Learning a Language Part 2/3: Essential Resources

Welcome to part 2 of our 3 part summer series on learning a new language!  Part 2 covers some of the resources you should use to effectively learn a new language on your own.  You won’t see expensive courses like Rosetta Stone on this list–it’s designed for your average 20-something backpacker.  Like part 1, this guide was written by our guest, David Anthony. Look out for new installments on the last Sunday of every month. Enjoy! 

(Catch up with part 1 here)

PART 2:

Whew! So you’ve finally whittled down the language you want to learn. Let’s use Turkish as an example. You just love Turkish coffee, the language sounds beautiful, and you’re just dying to see Istanbul. Perfect! You have a specific passion about Turkish culture and the language. Now what the hell do you use to actually learn? Rosetta Stone? Textbooks? Passive listening of internet radio? I’m going to give you what you need to really get started, and it’s probably going to cost you less than 50 bucks.

For resources, I would recommend you start with 3 things: A phrasebook, a grammar book, and a dictionary. I also like to buy a textbook with audio when I can find a good one, as it gives you dialog examples you won’t usually find in the other three. Below I’ll list some examples of each, and where to get them.

PHRASEBOOKS

  • Berlitz: These are the best bang for your buck in my opinion. Packed with thousands of words and phrases that are organized by topic, they really are a good starting place. The best part: You can find them on Amazon for less than $5 used in most cases.
  • Lonely Planet: Lonely Planet has a better selection than Berlitz from what I’ve found. They have phrasebooks for smaller languages like Nepali, Thai, and Croatian. This makes them an invaluable resource when trying to pick up a less commonly taught language. These can also be found dirt cheap used on Amazon.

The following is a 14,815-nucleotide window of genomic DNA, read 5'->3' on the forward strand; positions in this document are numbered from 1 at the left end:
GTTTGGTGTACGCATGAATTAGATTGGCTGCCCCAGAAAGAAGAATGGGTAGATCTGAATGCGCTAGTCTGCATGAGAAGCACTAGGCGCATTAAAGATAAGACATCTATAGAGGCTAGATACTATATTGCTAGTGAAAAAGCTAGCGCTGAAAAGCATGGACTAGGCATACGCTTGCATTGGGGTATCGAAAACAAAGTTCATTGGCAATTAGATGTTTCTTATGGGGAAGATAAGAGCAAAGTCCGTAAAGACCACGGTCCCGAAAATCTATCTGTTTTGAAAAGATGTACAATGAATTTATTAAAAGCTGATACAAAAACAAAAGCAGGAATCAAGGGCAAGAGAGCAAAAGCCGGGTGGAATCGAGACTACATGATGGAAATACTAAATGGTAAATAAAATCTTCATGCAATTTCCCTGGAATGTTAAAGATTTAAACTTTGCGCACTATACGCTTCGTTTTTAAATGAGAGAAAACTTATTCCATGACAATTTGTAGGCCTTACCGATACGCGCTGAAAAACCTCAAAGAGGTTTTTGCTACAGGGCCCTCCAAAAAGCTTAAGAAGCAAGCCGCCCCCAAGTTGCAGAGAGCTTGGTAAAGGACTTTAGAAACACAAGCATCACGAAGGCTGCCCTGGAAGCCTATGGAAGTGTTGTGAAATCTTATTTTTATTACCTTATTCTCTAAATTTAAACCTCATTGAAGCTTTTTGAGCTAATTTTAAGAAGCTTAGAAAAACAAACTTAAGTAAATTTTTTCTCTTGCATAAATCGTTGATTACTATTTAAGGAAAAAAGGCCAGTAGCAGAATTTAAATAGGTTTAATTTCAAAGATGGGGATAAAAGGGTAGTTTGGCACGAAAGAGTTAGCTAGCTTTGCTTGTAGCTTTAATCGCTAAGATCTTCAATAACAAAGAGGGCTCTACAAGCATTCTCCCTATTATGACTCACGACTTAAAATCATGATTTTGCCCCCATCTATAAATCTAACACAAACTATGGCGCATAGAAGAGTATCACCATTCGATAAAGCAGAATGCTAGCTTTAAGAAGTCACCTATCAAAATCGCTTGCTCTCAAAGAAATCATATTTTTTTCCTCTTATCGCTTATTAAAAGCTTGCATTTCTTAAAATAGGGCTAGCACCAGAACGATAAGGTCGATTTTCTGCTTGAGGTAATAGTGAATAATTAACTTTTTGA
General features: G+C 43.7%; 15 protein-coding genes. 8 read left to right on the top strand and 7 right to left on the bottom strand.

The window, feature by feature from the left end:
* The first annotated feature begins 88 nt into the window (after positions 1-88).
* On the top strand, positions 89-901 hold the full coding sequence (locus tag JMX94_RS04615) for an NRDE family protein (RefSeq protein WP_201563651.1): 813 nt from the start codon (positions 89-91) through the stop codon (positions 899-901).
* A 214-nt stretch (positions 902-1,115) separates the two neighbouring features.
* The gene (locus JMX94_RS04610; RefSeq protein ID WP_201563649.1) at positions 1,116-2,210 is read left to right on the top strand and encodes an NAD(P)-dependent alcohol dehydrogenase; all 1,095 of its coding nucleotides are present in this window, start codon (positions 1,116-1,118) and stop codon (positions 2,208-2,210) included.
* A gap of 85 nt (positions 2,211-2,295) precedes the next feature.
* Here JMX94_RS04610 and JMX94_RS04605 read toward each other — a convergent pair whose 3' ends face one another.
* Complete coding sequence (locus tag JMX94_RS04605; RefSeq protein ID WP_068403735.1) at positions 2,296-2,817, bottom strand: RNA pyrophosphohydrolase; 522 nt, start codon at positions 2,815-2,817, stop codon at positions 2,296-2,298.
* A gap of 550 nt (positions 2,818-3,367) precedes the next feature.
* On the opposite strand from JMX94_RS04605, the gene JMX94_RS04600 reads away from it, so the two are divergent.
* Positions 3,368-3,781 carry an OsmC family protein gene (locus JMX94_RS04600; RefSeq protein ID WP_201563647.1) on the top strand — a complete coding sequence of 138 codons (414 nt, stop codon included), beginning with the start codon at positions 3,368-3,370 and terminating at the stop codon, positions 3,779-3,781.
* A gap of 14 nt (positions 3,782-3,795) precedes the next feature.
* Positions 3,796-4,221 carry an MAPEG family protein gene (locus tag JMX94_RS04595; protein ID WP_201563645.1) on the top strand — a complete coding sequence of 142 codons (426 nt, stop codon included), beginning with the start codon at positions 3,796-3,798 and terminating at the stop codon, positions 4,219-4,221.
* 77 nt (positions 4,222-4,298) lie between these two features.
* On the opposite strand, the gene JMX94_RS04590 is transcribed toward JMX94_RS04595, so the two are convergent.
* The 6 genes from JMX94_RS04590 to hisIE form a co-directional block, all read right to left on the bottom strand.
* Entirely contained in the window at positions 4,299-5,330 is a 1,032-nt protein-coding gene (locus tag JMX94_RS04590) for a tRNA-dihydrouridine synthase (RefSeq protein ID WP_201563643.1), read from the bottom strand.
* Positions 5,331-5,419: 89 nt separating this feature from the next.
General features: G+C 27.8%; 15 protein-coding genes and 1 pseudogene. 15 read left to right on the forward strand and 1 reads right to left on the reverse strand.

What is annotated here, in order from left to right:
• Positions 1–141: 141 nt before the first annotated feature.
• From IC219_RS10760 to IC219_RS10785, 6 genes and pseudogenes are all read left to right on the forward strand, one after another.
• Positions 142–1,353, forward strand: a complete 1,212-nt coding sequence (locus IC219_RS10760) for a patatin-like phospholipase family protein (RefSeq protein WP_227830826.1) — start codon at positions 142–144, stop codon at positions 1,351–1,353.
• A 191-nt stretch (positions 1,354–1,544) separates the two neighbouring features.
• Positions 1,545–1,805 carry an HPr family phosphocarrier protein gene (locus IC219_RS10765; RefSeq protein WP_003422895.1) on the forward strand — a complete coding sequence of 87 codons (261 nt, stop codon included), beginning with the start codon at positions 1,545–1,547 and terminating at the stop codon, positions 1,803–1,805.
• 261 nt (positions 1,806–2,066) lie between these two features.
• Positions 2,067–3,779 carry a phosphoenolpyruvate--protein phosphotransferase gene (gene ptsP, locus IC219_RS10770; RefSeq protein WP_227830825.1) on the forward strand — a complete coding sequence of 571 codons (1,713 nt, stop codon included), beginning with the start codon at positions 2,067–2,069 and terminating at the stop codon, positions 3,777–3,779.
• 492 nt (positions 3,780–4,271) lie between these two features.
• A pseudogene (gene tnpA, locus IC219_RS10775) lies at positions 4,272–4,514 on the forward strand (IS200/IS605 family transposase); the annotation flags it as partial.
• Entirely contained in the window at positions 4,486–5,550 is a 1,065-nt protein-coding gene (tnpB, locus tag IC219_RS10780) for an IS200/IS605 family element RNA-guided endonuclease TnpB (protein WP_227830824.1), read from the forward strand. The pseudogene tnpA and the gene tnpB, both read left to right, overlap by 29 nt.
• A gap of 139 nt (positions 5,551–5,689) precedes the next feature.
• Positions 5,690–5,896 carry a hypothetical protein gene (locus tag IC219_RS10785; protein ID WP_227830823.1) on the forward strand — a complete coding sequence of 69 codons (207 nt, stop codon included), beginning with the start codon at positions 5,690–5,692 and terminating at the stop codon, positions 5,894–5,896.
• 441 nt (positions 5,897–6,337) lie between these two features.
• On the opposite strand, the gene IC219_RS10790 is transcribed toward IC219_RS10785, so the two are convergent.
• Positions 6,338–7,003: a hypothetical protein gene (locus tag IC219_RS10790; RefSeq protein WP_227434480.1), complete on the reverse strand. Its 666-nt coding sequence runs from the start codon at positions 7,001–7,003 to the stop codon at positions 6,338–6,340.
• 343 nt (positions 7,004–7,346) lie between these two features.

GRAMMAR BOOK

  • _________ An Essential Grammar: I like the essential grammar series because they present “conversational grammar.” Without getting bogged down in nuanced rules you’ll barely ever use, they just teach what’s necessary to make yourself understood. Short and to the point, they make learning grammar much easier than you remembered in school. I used this series for most of my languages with success.

DICTIONARY

  • Langenscheidt publishes easy to use, pocket sized dictionaries for a number of languages. Don’t be fooled by their size, these are serious references that you’ll be able to use at virtually all stages of the language learning process.
  • Hippocrene dictionaries are also an option for some less common languages. They can be a bit hit and miss, so look around until you find something that works for you.

Now, those three are really all you need if you’re looking to get away as cheap as possible. With the internet and a patient native speaker for practice, you can make an incredible amount of progress. Personally, I like to find a good “textbook” or course book with audio for extra practice, and it can also show you what real world conversations feel like and sound like.

TEXTBOOK

  • Personally, I’m a fan of Teach Yourself/Complete series. Some people love them, some people hate them. They have books for close to 30 languages, which vary widely in quality. Look carefully into the reviews and see if the Teach Yourself book for your language is any good. They often come with dialogs as well, which for me is one of the big pros. They’re easy enough to find on Amazon, just search “Teach Yourself _____” and they should come up. Pro tip: They were recently rebranded as “Complete ____,” but the older “Teach Yourself” editions are virtually identical. The older editions are much cheaper, so grabbing those can save you a bit of money.
  • The Colloquial series is another good choice. Colloquial is a well known resource with a surprising number of language options. Much of the same rules for the Teach Yourself/Complete series apply to Colloquial.
  • Assimil is an option I haven’t had the chance to try yet, but I’m very interested in doing so. Published in France, Assimil has the largest variety out of all the series I’ve talked about. They have offerings in 70 languages, including Creole, Ancient Greek, and even Egyptian Hieroglyphics! There’s two big downsides to Assimil: First off, getting them is often expensive. The courses are not cheap to start with, and they’re usually shipped from France. A friend who uses Assimil recommends ordering several at once to cut down on overall shipping price. The second downside (depending on how you see it) is many of their courses are published in French. If you speak French well enough to understand the instructions, it’s probably one of your best options. Don’t worry if you don’t, since they have about 14 courses published in English, most of which are for more popular languages.

DIGITAL

There’s thousands of digital resources you can use, but I’m gonna touch on three really quickly that I think are great